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The definition of product in Lang's Algebra (page 58) is this:

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Let $(P,f,g)$ be a product of $A$ and $B$. Let be $C=A$ and $\varphi=id_A$. Then, by definition, there is a (unique) $h:A\to P$ morphism so, that $id_A=f\circ h$, that is, $h$ is a right inverse of $f$, that is, $f$ is a retraction. The similar holds for $g$.

Is this proof correct? I'm pretty sure that yes, but I'm a bit surprised that I didn't find this statement anywhere. That's why I need a confirmation.

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    $\begingroup$ So your $\varphi$ is the identity. What's your $\psi$? $\endgroup$ Oct 7, 2018 at 7:36

2 Answers 2

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Almost.

It only works if some arrow $A\to B$ indeed exists.

If we are e.g. working in the category of sets with $B=\varnothing$ and $A\neq\varnothing$ then this is not the case and also $P=A\times B=\varnothing$.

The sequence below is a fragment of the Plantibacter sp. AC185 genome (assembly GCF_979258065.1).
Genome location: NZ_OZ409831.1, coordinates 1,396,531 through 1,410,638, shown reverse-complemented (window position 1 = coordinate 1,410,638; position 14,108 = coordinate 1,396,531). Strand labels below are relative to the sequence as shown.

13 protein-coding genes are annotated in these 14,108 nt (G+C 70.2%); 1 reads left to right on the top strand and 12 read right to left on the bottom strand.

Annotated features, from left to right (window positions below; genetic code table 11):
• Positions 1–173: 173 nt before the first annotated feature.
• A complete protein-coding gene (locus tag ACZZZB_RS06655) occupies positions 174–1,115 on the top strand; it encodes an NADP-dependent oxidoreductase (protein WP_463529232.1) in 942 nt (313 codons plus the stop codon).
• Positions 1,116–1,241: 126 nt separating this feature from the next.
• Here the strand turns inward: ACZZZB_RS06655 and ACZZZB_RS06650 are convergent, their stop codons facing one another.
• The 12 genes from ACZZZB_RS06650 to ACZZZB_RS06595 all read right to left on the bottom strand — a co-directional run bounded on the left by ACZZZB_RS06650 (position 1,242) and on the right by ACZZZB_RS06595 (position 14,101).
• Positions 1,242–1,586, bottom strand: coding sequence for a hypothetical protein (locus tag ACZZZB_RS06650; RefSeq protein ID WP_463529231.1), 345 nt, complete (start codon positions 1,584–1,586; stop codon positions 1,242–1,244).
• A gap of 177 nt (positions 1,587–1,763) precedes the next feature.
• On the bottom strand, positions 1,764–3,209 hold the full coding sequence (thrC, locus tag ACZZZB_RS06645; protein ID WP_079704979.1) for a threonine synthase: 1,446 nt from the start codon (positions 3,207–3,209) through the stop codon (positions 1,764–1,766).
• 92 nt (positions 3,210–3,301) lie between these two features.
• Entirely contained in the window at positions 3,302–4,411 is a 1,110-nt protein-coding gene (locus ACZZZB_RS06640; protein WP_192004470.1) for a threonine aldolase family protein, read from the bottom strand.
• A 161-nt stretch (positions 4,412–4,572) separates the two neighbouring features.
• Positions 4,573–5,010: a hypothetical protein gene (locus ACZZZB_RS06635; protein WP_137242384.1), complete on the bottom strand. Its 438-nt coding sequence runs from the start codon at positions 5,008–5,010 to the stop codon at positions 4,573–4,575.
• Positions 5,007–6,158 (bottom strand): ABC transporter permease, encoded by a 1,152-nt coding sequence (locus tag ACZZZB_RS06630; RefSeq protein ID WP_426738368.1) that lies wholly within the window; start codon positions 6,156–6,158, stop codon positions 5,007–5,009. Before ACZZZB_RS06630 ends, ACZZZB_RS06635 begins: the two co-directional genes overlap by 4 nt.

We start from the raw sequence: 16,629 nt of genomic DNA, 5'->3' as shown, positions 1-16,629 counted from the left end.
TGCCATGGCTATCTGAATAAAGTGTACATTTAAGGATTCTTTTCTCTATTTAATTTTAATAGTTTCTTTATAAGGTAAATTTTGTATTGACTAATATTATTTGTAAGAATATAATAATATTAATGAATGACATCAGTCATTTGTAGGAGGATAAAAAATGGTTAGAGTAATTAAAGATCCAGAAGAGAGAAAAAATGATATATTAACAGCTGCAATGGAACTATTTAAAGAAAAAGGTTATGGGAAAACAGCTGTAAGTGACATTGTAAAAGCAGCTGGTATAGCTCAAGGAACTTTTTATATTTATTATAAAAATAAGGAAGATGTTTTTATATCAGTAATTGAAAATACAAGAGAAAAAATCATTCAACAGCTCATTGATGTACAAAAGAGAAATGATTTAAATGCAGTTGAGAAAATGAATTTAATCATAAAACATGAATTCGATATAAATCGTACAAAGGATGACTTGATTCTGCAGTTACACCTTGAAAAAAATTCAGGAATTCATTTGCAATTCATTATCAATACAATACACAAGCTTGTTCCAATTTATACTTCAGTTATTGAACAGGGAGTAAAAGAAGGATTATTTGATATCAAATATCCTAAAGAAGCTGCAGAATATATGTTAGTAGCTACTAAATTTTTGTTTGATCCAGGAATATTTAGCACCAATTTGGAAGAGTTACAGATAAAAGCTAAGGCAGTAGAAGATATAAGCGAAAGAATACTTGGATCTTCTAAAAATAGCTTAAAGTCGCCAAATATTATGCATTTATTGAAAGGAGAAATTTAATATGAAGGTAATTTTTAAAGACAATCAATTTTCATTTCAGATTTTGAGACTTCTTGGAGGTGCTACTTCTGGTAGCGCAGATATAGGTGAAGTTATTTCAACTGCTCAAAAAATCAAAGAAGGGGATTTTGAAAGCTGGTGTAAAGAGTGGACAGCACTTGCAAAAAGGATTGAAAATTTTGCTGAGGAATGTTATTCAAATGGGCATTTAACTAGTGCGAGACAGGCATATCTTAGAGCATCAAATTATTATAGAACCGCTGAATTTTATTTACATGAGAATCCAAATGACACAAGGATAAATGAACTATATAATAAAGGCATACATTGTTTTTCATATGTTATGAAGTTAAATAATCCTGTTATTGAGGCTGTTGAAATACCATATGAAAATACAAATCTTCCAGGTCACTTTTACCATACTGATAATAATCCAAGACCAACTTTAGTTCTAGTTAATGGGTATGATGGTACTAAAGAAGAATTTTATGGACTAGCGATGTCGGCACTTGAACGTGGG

In that case $f:P=\varnothing\to A\neq\varnothing$ has no right-inverse.

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That seems ok, as long as there are arrows $A \to B$, because the existence of $h$ will be guaranteed provided that you give morphims $C \to A$ and $C \to B$, in which case $\phi = fh$ and $\psi = gh$ ought to exist.

If you have any arrow $a : A \to B$ then $(id_A,a)$ factors through $P$ via some unique $h$ as you have said.

As drhab has said in his answer, there are rather elementary examples in which this fails already. I know little category theory, but maybe more 'interesting' examples can be fabricated out of well known objects with no arrows between them.

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    $\begingroup$ The problem is that two fields of different characteristics cannot have a product (precisely because no field can have morphisms into the two field). $\endgroup$
    – Arnaud D.
    Oct 7, 2018 at 16:19
  • $\begingroup$ @ArnaudD. I should've seen that coming... edited accordingly, thanks. $\endgroup$
    – qualcuno
    Oct 7, 2018 at 18:14

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